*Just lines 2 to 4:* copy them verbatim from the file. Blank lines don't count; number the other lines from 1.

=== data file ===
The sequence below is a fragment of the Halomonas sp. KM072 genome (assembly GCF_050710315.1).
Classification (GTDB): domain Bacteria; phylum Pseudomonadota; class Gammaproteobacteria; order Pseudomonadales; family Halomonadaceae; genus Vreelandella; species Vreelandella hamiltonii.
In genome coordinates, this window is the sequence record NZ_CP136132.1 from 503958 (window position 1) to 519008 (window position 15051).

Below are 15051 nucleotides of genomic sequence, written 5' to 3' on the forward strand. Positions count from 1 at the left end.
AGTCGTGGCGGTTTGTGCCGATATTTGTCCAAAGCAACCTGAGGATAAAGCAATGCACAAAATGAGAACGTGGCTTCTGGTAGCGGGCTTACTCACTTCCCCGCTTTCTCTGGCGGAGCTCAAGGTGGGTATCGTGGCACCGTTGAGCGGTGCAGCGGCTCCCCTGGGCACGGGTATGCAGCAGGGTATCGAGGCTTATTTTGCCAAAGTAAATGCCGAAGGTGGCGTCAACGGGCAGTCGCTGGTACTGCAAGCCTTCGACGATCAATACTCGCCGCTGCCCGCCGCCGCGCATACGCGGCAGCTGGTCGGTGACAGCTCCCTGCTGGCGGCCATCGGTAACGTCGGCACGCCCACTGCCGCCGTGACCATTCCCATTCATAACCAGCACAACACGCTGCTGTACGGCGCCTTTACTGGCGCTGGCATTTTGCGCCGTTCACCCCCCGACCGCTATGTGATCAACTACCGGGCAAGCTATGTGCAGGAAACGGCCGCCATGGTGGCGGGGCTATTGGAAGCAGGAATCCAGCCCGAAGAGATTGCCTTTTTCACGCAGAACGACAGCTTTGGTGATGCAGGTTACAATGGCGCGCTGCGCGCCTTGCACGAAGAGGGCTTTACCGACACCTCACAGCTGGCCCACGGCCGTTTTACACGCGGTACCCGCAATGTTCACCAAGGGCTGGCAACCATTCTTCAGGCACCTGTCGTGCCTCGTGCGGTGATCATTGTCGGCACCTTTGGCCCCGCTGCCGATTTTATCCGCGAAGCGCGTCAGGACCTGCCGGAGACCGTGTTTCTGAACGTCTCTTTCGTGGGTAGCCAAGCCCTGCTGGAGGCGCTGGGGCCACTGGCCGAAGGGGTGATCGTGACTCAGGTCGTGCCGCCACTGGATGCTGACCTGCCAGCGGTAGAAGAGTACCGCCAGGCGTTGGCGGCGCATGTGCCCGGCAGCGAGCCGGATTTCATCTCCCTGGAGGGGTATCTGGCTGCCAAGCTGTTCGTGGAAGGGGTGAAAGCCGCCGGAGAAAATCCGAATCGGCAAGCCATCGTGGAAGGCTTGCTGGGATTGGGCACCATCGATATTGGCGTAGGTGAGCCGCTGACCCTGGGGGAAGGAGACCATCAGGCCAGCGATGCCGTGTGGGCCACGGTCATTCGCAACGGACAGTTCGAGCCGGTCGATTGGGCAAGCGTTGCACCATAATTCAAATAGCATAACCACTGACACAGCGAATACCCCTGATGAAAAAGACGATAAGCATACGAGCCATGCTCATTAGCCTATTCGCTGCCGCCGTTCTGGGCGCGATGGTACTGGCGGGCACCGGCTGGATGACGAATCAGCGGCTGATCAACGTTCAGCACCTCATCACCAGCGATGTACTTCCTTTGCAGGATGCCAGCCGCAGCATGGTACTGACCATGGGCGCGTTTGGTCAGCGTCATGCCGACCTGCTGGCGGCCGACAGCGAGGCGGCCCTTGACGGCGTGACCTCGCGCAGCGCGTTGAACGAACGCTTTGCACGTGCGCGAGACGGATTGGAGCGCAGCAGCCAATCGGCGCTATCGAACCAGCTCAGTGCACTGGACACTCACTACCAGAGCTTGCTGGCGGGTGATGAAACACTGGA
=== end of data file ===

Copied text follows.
Classification (GTDB): domain Bacteria; phylum Pseudomonadota; class Gammaproteobacteria; order Pseudomonadales; family Halomonadaceae; genus Vreelandella; species Vreelandella hamiltonii.
In genome coordinates, this window is the sequence record NZ_CP136132.1 from 503958 (window position 1) to 519008 (window position 15051).

Below are 15051 nucleotides of genomic sequence, written 5' to 3' on the forward strand. Positions count from 1 at the left end.